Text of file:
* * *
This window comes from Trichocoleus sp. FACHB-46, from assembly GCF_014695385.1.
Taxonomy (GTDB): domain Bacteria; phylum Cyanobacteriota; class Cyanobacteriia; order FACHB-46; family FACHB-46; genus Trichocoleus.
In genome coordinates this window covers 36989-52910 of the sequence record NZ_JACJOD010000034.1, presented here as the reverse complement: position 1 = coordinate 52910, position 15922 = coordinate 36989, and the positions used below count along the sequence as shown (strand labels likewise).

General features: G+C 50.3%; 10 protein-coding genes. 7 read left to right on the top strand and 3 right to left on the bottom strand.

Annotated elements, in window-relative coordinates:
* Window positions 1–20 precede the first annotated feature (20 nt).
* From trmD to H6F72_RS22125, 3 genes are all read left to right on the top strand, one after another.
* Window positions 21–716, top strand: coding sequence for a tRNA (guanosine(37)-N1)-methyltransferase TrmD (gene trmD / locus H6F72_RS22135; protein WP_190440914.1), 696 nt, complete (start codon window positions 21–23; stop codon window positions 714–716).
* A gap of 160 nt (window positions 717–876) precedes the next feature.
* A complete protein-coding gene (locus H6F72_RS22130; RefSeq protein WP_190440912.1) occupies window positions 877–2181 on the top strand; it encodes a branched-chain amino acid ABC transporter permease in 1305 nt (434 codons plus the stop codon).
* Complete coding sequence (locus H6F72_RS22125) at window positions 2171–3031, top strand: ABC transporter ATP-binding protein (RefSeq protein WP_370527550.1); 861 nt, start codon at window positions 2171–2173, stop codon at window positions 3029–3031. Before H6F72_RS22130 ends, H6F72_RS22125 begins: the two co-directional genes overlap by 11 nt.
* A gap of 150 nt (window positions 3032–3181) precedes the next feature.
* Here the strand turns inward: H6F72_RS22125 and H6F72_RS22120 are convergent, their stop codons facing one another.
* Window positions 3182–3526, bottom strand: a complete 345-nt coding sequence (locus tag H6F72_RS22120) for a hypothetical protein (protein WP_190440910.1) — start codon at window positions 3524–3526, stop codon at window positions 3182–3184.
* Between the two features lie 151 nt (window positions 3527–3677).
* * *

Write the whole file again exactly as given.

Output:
This window comes from Trichocoleus sp. FACHB-46, from assembly GCF_014695385.1.
Taxonomy (GTDB): domain Bacteria; phylum Cyanobacteriota; class Cyanobacteriia; order FACHB-46; family FACHB-46; genus Trichocoleus.
In genome coordinates this window covers 36989-52910 of the sequence record NZ_JACJOD010000034.1, presented here as the reverse complement: position 1 = coordinate 52910, position 15922 = coordinate 36989, and the positions used below count along the sequence as shown (strand labels likewise).

General features: G+C 50.3%; 10 protein-coding genes. 7 read left to right on the top strand and 3 right to left on the bottom strand.

Annotated elements, in window-relative coordinates:
* Window positions 1–20 precede the first annotated feature (20 nt).
* From trmD to H6F72_RS22125, 3 genes are all read left to right on the top strand, one after another.
* Window positions 21–716, top strand: coding sequence for a tRNA (guanosine(37)-N1)-methyltransferase TrmD (gene trmD / locus H6F72_RS22135; protein WP_190440914.1), 696 nt, complete (start codon window positions 21–23; stop codon window positions 714–716).
* A gap of 160 nt (window positions 717–876) precedes the next feature.
* A complete protein-coding gene (locus H6F72_RS22130; RefSeq protein WP_190440912.1) occupies window positions 877–2181 on the top strand; it encodes a branched-chain amino acid ABC transporter permease in 1305 nt (434 codons plus the stop codon).
* Complete coding sequence (locus H6F72_RS22125) at window positions 2171–3031, top strand: ABC transporter ATP-binding protein (RefSeq protein WP_370527550.1); 861 nt, start codon at window positions 2171–2173, stop codon at window positions 3029–3031. Before H6F72_RS22130 ends, H6F72_RS22125 begins: the two co-directional genes overlap by 11 nt.
* A gap of 150 nt (window positions 3032–3181) precedes the next feature.
* Here the strand turns inward: H6F72_RS22125 and H6F72_RS22120 are convergent, their stop codons facing one another.
* Window positions 3182–3526, bottom strand: a complete 345-nt coding sequence (locus tag H6F72_RS22120) for a hypothetical protein (protein WP_190440910.1) — start codon at window positions 3524–3526, stop codon at window positions 3182–3184.
* Between the two features lie 151 nt (window positions 3527–3677).